“Range object” is an unnecessarily intimidating term for a collection of cells within your workbook. Say you need to run some complicated math or formatting over the same cells over and over throughout a long script. You could call on the column number and row every damn time, but who wants to do all that typing?
So how’s it work?
Here’s the most simple example I could think of:
Dim r As Range Set r = Range("A1:C4") r.Value = "What are you looking at?"
The result is this:
Now if you are anything like me, you rarely refer to anything by column letter. When I loop through headers, for instance, the value that comes back to me is the cell and column number, not letter.
You can do this, but VBA loves to churn out errors if you don’t format it properly. There are a lot of ways to do this wrong.
See that first thing I tried up there? See how there’s no space after the comma separating the cell values? Yeah, you can’t do that. You need the space, like so:
Dim r As Range Set r = Range(Cells(1, 1), Cells(5, 5)) r.Value = "What are you looking at?"
Heed the warning. I just spent two days trying to figure out where I’d gone wrong in dozens of lines of code. I missed one space in creating a range object, and it rendered my entire macro useless.
What Can You Do With A Range Object?
A lot. You can select the range. You can even select a specific row or column within that range. You can clear the contents, copy and paste them, go nuts.
Dim r As Range Set r = Range(Cells(1, 1), Cells(5, 5)) r.Select
The dot notation makes this relatively simple.
THAT’S WHAT IT WANTS YOU TO THINK. Now, say what if you want to make your range size based on variables that are populated at the beginning of the script? Say for instance, you had VBA first check for the last used row and column. Both of those have been thrown into variables. In theory, a script like this could work:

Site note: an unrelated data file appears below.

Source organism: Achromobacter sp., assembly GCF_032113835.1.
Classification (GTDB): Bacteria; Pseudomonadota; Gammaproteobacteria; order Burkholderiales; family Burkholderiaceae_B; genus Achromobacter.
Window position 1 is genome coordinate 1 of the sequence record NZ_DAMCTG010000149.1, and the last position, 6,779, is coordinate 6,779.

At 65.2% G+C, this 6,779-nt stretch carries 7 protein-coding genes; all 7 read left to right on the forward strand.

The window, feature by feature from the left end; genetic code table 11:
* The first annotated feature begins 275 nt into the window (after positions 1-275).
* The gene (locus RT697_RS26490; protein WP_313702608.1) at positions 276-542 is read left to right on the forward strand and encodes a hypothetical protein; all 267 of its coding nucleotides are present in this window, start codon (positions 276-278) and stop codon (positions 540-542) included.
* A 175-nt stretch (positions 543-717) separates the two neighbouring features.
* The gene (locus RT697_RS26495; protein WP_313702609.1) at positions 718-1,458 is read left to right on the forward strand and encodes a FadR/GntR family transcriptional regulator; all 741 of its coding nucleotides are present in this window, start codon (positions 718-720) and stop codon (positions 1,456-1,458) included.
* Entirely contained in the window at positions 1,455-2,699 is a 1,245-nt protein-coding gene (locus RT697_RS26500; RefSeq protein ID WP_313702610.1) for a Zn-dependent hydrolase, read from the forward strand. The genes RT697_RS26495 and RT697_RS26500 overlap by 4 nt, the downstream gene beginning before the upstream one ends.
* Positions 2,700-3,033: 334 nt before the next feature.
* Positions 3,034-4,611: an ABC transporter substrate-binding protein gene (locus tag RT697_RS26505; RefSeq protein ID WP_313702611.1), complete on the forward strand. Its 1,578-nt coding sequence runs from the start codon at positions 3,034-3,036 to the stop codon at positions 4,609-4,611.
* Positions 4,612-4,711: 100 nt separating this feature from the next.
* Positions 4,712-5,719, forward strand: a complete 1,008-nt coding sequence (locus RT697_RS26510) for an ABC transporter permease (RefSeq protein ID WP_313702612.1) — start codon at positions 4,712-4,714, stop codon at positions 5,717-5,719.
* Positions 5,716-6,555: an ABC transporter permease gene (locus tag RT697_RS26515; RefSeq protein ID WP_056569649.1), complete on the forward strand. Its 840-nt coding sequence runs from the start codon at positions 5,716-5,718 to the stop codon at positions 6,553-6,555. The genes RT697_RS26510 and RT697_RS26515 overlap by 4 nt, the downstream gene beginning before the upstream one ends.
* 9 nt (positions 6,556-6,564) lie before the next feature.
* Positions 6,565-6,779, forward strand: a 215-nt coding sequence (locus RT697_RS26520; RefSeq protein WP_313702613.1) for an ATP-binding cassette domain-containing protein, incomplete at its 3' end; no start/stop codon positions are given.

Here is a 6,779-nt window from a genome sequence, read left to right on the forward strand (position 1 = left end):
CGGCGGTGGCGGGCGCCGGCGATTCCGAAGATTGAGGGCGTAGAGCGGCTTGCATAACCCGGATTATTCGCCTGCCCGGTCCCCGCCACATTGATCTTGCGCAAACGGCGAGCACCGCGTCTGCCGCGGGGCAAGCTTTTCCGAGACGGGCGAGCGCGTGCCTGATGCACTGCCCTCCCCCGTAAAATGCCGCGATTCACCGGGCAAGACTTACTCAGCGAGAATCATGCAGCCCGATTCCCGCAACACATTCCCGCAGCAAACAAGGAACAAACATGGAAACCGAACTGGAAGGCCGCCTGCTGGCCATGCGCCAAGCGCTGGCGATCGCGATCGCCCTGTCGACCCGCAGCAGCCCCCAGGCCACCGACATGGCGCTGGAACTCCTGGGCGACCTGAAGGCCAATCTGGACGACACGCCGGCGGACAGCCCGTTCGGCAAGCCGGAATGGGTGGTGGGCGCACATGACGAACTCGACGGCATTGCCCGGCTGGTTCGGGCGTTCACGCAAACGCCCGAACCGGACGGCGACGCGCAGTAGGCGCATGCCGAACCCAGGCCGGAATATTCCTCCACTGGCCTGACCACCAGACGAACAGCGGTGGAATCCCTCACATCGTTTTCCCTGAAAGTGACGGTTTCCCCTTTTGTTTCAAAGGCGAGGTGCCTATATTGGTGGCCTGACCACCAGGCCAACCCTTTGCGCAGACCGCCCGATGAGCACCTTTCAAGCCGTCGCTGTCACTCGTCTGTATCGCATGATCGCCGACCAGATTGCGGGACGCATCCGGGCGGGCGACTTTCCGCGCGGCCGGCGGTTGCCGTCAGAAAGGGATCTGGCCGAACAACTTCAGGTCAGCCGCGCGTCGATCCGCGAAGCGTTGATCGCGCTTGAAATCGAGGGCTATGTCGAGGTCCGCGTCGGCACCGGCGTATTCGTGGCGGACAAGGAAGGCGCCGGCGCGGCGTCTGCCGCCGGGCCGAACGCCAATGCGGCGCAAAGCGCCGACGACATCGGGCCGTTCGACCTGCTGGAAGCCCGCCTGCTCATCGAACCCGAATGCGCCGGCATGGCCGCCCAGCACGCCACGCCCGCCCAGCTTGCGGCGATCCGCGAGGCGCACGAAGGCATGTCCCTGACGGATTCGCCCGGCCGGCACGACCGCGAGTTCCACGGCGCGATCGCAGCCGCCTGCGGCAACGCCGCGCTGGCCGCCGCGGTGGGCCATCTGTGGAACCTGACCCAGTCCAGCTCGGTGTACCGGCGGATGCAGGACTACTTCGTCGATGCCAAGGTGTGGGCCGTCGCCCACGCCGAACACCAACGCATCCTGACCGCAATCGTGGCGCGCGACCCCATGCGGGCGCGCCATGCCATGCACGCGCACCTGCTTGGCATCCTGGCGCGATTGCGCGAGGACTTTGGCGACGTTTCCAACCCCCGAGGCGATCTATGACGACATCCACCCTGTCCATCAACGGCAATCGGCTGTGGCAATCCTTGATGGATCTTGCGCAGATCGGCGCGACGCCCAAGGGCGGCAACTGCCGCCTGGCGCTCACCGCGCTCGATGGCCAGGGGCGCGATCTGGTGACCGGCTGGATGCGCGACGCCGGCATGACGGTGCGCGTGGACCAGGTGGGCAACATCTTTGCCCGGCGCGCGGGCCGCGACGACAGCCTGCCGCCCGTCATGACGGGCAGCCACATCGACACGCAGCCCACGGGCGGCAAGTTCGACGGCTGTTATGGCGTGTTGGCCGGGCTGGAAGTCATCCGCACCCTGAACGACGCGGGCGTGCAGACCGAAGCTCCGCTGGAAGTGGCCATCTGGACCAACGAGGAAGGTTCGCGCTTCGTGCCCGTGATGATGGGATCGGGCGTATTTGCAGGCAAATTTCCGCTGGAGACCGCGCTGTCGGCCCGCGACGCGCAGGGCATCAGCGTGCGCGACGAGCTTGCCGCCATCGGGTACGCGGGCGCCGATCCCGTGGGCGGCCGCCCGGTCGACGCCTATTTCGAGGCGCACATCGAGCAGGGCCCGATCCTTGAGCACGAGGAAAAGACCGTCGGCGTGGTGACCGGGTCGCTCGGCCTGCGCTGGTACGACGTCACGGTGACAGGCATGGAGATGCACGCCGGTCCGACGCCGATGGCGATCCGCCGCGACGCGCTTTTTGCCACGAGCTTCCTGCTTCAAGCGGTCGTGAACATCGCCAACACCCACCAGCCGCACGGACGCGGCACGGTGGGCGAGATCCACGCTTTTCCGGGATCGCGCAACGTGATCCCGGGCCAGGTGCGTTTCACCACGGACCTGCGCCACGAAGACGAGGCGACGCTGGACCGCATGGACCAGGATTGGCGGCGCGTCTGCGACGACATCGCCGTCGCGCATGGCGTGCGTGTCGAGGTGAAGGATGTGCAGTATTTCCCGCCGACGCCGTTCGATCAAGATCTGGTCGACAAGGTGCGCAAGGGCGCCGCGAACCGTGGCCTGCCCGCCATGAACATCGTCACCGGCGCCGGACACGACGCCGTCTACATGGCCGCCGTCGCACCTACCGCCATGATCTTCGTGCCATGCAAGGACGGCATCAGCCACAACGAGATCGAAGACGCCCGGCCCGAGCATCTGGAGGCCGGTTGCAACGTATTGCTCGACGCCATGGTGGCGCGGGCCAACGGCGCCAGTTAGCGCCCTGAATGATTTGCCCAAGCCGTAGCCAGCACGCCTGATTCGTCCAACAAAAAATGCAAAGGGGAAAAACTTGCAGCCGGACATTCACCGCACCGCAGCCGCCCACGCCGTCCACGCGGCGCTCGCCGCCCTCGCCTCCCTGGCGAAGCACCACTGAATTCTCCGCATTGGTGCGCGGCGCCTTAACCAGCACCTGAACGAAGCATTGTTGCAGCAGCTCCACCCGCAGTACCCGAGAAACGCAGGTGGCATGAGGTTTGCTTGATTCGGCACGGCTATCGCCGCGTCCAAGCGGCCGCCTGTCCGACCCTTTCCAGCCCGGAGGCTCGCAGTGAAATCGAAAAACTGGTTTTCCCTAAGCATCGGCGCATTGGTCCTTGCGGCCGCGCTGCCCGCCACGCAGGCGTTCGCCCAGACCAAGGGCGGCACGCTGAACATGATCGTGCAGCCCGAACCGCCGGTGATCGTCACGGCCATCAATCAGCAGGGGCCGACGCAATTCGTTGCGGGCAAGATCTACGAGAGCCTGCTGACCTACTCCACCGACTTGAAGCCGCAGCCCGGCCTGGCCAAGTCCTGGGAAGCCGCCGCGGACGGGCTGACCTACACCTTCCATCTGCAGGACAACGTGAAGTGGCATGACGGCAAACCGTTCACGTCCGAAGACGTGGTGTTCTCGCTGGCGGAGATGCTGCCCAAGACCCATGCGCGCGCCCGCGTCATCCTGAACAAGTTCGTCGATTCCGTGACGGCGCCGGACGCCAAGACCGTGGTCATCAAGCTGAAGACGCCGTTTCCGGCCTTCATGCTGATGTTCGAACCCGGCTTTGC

BUT IT DOESN’T. There might be some VBA rule that I’ve overlooked entirely that explains why this refuses to function or maybe it’s just a bug. Because when you change it, ever so slightly, the stupid thing works.
Cells.Select ActiveWorkbook.Worksheets("NameOfWorksheet").Sort.SortFields.Clear ActiveWorkbook.Worksheets("NameOfWorksheet").Sort.SortFields.Add Key:=Range(Cells(1, ColumnToSortBy).Address()), _ SortOn:=xlSortOnValues, Order:=xlAscending, DataOption:=xlSortNormal With ActiveWorkbook.Worksheets("NameOfWorksheet").Sort .SetRange Range((Cells(1, 1).Address()), (Cells(r, n).Address())) .Header = xlYes .MatchCase = False .Orientation = xlTopToBottom .SortMethod = xlPinYin .Apply End With
Notice that Address function. That’s one I’ve never had to use before. I spotted it in a thread and threw it into the sort function, now it works like a charm. It returns the absolute reference of the cell. Cells(1, 1) becomes $A$1.
So, that’s about all I can recommend for now if you start running into errors. More VBA next week.